KATOH Projects: Houston Astros Prospects

Previous editions: Baltimore / Boston / Chicago AL / Chicago NL / Cincinnati  / Cleveland / Colorado / Detroit.

Earlier this week, lead prospect analyst Dan Farnsworth published his excellently in-depth prospect list for the Houston Astros. In this companion piece, I look at that same Houston farm system through the lens of my recently refined KATOH projection system. The Astros have the second-best farm system according to KATOH, trailing only the Brewers. Their system lacks star power, but is easily the deepest. That’s why this post has way more words than you probably care to read.

There’s way more to prospect evaluation than just the stats, so if you haven’t already, I highly recommend you read Dan’s piece in addition to this one. KATOH has no idea how hard a pitcher throws, how good a hitter’s bat speed is, or what a player’s makeup is like. So it’s liable to miss big on players whose tools don’t line up with their performances. However, when paired with more scouting-based analyses, KATOH’s objectivity can be useful in identifying talented players who might be overlooked by the industry consensus or highly-touted prospects who might be over-hyped.

Below, I’ve grouped prospects into three groups: those who are forecast for two or more wins through their first six major-league seasons, those who receive a projection between 1.0 and 2.0 WAR though their first six seasons, and then any residual players who received Future Value (FV) grades of 45 or higher from Dan. Note that I generated forecasts only for players who accrued at least 200 plate appearances or batters faced last season. Also note that the projections for players over a relatively small sample are less reliable, especially when those samples came in the low minors.

1. AJ Reed, 1B (Profile)

KATOH Projection: 7.1 WAR
Dan’s Grade: 60 FV

Reed might have had the biggest breakout of any minor leaguer in 2015. Minor league pitching was no match for his mammoth power and copious walks, as the 22-year-old hit .340/.432/.612 between High-A and Double-A last year. If you’re looking for something to be concerned about, it’s Reed’s 20% strikeout rate. While that’s not alarmingly high, it’s a tick above average, and hints that he might have a tough time making contact against big league pitching. But otherwise, all systems are a go. It isn’t often that KATOH gets excited about a first base prospect, but it’s all in on Reed and his gaudy power numbers.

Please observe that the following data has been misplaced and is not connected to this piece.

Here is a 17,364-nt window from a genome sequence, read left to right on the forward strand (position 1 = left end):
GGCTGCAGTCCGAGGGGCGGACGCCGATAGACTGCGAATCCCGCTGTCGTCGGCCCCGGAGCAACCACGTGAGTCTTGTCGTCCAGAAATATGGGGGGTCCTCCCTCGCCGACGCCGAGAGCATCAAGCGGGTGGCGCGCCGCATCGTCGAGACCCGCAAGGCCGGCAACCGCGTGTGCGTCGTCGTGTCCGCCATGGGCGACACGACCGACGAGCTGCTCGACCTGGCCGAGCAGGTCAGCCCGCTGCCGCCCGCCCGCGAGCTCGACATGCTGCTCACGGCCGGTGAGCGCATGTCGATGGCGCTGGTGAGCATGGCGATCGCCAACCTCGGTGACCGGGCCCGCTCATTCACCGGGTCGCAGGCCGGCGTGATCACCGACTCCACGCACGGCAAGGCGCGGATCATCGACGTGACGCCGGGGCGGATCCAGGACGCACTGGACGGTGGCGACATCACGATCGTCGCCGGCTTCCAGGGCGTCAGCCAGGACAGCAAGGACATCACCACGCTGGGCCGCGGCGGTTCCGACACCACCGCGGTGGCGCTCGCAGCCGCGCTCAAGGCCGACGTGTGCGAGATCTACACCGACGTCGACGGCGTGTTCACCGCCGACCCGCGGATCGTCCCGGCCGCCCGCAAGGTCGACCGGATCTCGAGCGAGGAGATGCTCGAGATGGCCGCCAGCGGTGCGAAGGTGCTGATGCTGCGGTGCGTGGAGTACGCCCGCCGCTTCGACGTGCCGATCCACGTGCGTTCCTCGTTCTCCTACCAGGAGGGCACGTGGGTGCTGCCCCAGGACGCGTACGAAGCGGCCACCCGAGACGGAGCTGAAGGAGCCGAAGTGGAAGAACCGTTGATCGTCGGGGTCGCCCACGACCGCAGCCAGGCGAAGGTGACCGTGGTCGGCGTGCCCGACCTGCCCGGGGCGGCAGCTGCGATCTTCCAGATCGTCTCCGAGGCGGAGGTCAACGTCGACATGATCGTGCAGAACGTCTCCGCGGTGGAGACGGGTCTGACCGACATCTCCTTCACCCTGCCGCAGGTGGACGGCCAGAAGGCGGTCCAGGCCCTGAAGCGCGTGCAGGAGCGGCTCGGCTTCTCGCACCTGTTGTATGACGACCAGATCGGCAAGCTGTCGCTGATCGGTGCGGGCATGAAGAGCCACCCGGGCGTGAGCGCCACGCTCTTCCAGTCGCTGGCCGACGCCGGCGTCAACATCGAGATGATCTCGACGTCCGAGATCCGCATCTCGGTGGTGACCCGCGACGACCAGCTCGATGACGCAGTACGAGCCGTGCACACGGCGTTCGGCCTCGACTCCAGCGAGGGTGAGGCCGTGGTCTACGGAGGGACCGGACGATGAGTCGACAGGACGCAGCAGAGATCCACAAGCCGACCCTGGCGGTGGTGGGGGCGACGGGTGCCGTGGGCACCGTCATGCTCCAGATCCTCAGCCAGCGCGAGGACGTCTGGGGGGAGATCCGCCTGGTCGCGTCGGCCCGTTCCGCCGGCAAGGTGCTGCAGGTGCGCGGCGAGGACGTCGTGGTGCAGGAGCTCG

AJ Reed’s Mahalanobis Comps
Rank Name Proj. WAR Actual WAR
1 Jeff Conine 6.4 13.0
2 Pat Burrell 8.9 11.4
3 Luis Gonzalez 7.2 17.6
4 Brad Hawpe 2.8 4.2
5 Tim Belk 5.0 0.0
6 Doug Mientkiewicz 7.9 8.4
7 Mike O’Keefe 3.8 0.0
8 Jason Hart 6.6 0.0
9 Terrmel Sledge 2.2 1.8
10 Chris Carter 7.4 3.7

2. Tony Kemp, 2B (Profile)

KATOH Projection: 5.0 WAR
Dan’s Grade: 45+ FV

Kemp annihilated Double-A pitching to the tune of .358/.457/.420 last year, but followed his BABIP back to earth after a June promotion to Triple-A. Kemp has very little power, but he makes loads of contact, runs well, can draw the occasional walk and plays second base. The outlook is good for players who do all of those things in the high minors.

Tony Kemp’s Mahalanobis Comps
Rank Name Proj. WAR Actual WAR
1 Quilvio Veras 6.2 11.4
2 Marco Scutaro 3.2 2.0
3 Willie Harris 3.5 5.9
4 Eric Young Jr. 4.3 4.0
5 Esteban German 3.1 2.8
6 Eddy Garabito 2.1 0.1
7 Gregor Blanco 3.3 7.4
8 Chone Figgins 3.6 15.7
9 David Dellucci 4.5 2.2
10 Luis Castillo 6.2 17.4

3. Andrew Aplin, OF (Profile)

KATOH Projection: 4.9 WAR
Dan’s Grade: 40+ FV